What: Shareholders of Rigel Pharmaceuticals (NASDAQ:RIGL), a small-cap clinical stage biopharma, are having a pleasant Tuesday. The company's stock is soaring, up more than 36% as of 11:15 a.m. EDT after management released encouraging data from Rigel's first FIT phase 3 clinical trial.
So what: The trial was designed to measure Fostamatinib's, the company's lead compound, ability to raise blood platelet levels in adult patients with primary chronic immune thrombocytopenia, or ITP. This disease causes a patient's own immune system to seek out and destroy blood platelets, which are critical for healing and clotting.
The study showed that 18% of patients who used Fostamatinib were able to achieve a stable platelet response, which was defined as 50,000 platelets per uL of blood on at least four of the last six scheduled clinic visits. That result compared favorably to the 0% response rate observed in the control group and was shown to be statistically significant. In addition, the safety profile of the compound was consistent with prior clinical experience.
The patients who met the study's primary endpoint platelet counts, an increase from a median starting point of 16,000/uL to a median over 100,000/uL at week 24, have all since enrolled in the long-term phase 3 extension study and have maintained elevated platelet levels beyond the initial 24 week study period.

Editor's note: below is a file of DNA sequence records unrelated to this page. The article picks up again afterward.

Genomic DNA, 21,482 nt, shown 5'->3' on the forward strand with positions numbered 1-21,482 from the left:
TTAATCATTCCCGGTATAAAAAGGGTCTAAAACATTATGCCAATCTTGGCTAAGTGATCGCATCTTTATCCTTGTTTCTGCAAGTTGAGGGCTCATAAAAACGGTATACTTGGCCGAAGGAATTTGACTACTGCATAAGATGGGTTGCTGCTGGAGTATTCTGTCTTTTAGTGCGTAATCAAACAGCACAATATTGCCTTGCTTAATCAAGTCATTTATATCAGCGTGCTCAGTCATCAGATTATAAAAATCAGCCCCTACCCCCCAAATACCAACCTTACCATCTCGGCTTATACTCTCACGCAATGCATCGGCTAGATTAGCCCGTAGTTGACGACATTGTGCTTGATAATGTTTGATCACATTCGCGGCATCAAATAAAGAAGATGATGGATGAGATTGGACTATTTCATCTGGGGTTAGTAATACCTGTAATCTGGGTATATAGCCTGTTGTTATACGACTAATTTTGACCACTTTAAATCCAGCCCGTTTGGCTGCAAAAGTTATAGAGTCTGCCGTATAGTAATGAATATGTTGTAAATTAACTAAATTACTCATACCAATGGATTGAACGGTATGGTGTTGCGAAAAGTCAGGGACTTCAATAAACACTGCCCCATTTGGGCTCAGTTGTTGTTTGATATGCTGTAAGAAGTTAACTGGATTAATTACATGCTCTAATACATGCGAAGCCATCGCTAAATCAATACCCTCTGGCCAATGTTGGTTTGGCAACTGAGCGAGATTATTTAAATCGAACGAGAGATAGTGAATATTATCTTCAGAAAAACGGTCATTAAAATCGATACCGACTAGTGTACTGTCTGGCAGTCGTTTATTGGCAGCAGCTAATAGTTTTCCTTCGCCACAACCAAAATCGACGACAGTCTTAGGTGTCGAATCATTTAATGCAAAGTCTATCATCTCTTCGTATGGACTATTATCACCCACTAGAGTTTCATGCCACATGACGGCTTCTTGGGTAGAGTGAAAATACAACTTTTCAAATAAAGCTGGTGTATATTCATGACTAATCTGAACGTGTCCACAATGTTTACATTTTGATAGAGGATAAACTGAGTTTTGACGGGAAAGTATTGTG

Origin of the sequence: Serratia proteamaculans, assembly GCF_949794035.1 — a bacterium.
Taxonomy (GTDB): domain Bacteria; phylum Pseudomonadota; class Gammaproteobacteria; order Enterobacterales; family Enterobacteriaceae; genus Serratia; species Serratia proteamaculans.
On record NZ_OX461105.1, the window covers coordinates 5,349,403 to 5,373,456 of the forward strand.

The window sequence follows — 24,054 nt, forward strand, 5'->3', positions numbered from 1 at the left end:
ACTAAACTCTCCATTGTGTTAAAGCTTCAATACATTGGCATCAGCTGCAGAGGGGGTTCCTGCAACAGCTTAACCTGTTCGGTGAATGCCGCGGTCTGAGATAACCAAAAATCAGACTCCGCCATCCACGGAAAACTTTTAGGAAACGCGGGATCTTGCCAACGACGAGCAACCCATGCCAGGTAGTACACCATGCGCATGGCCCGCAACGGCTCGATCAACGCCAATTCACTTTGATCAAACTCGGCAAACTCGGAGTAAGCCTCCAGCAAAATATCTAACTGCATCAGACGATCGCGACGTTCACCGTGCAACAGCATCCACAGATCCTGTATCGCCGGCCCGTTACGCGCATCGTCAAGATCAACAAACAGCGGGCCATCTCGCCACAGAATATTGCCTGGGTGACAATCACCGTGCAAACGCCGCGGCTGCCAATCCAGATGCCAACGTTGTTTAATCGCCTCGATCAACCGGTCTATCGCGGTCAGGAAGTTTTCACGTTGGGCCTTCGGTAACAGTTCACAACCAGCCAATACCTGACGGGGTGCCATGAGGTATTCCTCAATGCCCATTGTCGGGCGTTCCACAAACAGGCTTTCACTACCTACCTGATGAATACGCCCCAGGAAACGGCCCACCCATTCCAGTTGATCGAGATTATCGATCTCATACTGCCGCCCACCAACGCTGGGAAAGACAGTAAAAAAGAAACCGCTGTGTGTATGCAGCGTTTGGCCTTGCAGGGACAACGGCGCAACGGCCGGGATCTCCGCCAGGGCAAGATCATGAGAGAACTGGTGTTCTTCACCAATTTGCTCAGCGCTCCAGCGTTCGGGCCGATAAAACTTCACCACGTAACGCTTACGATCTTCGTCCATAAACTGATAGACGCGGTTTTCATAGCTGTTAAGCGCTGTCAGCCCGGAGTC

Given the good clinical news all around it's easy to understand why shares are popping.
Now what: Results from Rigel's second FIT phase 3 study are expected to be released in October or November of this year. If these same results are reproduced in that study as well as during an interim look at the on-going phase 3 extension study, then Rigel plans on submitting Fostamatinib for regulatory review in the first quarter of 2017.
There are approximately 50,000 to 60,000 adult patients in the U.S. who are living with primary chronic ITP. That's a relatively small patient population, so the FDA has already decided to give Fostamatinib Orphan drug status. That should allow Rigel to charge a huge premium if the drug can find its way to market, which is why some analysts foresee peak sales running above $350 million. That's a lot of money when compared to Rigel's current market cap of only $340 million.
While I understand the market's optimism given the clinical result, Rigel still has plenty of work ahead of it before Fostamatinib can start to actually produce revenue. For that reason potential investors might want to wait until the second round of FIT data is available later this year before they consider jumping in.